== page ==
At the national level, the Australian Government has recently undertaken extensive consultation with key industry players and has concluded that what is needed is a concise scoping study to identify and bring together information on the increasing number of organisations interested in developing the telemedicine industry. It is also necessary to assess the scale and extent of the existing and emerging opportunity, to serve as a basis for a future industry development strategy.
The study has been designed by the Department of Industry, Science and Tourism and my company has been commissioned to undertake the exercise in the coming months. The study is an indication that telemedicine is no longer just about enthusiastic clinicians experimenting with new technologies. A whole new industry is developing, with many different players, such as transmission providers, software developers, technology integrators, manufacturers, researchers and, bless them, consultants. The ‘industry development’ and market components of the study are a surprise to many telemedicine practitioners who had come to see telemedicine as centering around the early adopters of telemedicine, clinicians in hospitals. Increasingly, telemedicine is being used by allied health professionals, nurses, health educators and a variety of patient groups who were not a significant part of the telemedicine wave several years ago.
The study will requires the consultant to:
- identify the present and potential size of the market for telemedicine products and services.
- assess the scale and extent of the existing and emerging opportunity and serve as a basis for a future strategy.
- identify key issues facing Australian industry in using telemedicine and potential for its use.
- identify and where possible quantify both the costs and benefits to Australia in terms of economic activity and social impacts.
- address the extent to which telemedicine operations from Australia would be commercially viable.
- describe the Australian potential to create a new medical information technology industry in Australia.
- discuss opportunities to foster industry collaboration with public/private hospitals and Australian companies with appropriate expertise for the development and export of new medical products and services.
- provide a brief summary of how Telemedicine provides a vehicle to improve the excellence and cost effectiveness of medical education and training, and health services in urban, rural and remote communities.
- comment on how industry development and investment focus can be designed to encourage multinational medical equipment and IT vendors to collaborate with Australian industry.
- identify measures to encourage multinationals to consider manufacturing telemedicine equipment in Australia.
This list of tasks represents a sophisticated grasp of the emerging complexities of telemedicine and signals a determination to properly scope and positively stimulate further development. I expect to put a discussion paper on the DIST project web site in about a month’s time.
Ideally, the benefits of this business approach to telemedicine are that it will encourage the market segments, it will lead to improvements in products and services and it will lead to more frequent benchmarking and pursuit of quality.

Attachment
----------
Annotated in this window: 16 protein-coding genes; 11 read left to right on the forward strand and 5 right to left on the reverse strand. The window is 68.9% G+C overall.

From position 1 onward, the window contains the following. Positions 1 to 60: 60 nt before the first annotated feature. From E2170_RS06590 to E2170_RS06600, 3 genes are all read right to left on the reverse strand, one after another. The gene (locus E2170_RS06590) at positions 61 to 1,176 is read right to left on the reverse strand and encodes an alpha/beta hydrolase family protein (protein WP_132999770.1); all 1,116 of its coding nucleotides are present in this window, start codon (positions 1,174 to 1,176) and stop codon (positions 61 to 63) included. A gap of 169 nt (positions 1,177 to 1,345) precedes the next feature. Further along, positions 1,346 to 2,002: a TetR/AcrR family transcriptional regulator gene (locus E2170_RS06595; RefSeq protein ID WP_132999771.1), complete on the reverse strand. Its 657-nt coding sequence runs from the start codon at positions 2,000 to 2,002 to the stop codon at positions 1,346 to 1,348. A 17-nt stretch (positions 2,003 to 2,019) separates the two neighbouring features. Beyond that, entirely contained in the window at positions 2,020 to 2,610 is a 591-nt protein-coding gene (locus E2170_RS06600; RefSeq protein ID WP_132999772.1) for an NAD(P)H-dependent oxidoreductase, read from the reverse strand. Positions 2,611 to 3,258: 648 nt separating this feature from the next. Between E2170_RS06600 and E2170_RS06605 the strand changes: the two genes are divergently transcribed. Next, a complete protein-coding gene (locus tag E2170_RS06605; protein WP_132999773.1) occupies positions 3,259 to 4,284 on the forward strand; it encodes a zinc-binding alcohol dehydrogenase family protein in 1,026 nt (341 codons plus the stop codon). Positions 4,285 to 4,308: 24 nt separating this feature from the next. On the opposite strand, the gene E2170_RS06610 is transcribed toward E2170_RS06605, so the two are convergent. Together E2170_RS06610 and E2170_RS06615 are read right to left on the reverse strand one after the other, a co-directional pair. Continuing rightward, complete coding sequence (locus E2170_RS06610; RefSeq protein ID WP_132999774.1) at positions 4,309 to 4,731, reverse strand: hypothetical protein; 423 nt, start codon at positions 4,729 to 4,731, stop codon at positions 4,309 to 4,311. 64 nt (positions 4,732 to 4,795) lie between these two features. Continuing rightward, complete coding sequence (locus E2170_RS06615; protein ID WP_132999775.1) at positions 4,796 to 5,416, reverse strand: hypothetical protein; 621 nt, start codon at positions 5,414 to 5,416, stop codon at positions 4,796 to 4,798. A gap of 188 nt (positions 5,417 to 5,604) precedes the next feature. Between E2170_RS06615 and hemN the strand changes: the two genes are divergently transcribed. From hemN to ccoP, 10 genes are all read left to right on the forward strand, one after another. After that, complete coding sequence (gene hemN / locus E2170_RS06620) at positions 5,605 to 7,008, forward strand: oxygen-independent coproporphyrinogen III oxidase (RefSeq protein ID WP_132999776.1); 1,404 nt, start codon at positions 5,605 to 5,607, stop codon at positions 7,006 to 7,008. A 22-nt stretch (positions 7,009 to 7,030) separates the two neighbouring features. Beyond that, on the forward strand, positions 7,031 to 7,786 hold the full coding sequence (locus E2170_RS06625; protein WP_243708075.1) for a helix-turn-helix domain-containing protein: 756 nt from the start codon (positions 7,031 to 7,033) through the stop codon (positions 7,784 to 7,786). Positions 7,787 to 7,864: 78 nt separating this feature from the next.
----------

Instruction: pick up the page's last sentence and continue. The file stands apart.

My company is currently advising a State Government on a plan to introduce telemedicine over the next three years. This an excellent opportunity for that particular Government to learn from the findings of the early adopters and to use best practice in business approaches to telemedicine.
State Governments are able to influence many facets of health care delivery. The business planning process in the State we are advising already has taken many, many months and has involved a very wide gamut of stakeholders. The planning documents are very extensive, and cover areas ranging from needs analyses, information technology, resources and sub-projects. The planning discussion has also covered designing an evaluation framework and developing risk management strategies.
An example of how telemedicine is encouraging new business planning between hospitals and in districts is provided by two major South Australian hospitals, The Queen Elizabeth Hospital (TQEH) (North Western Adelaide Health Service) and the Women’s and Children’s Hospital (WCH). Each of the hospitals has a significant strength in telemedicine: TQEH in teleconsulting, and WCH in the use of the Internet for health purposes.
The WCH web site has attracted wide acclaim and can be viewed at http://www.wch.sa.gov.au The web site also includes information about their whole of hospital approach to telemedicine (telehealth is their preferred term, as it is more inclusive than the word telemedicine). The WCH is using telemedicine in the highly conceptual manner discussed earlier: to change the way they provide services. It is aiming to be a ‘hospital without walls’, to provide services for women and children throughout South Australia, and telemedicine is one way it will achieve this goal.
The two South Australian hospitals have sensibly formed a collaborative arrangement and registered the business name Telehealth Partners. Their web site http://www.telehealth.sa.gov.au provides a demonstration of the business thinking behind their initiative, providing information on the venture’s objectives, benefits, strengths, services and strategies.
Individual medical specialties have shown outstanding leadership in telemedicine in Australia. Professor Peter Yellowlees, who is also presenting at this Conference, has been the leading practitioner of tele-psychiatry in Australia, and has had a major impact nationally.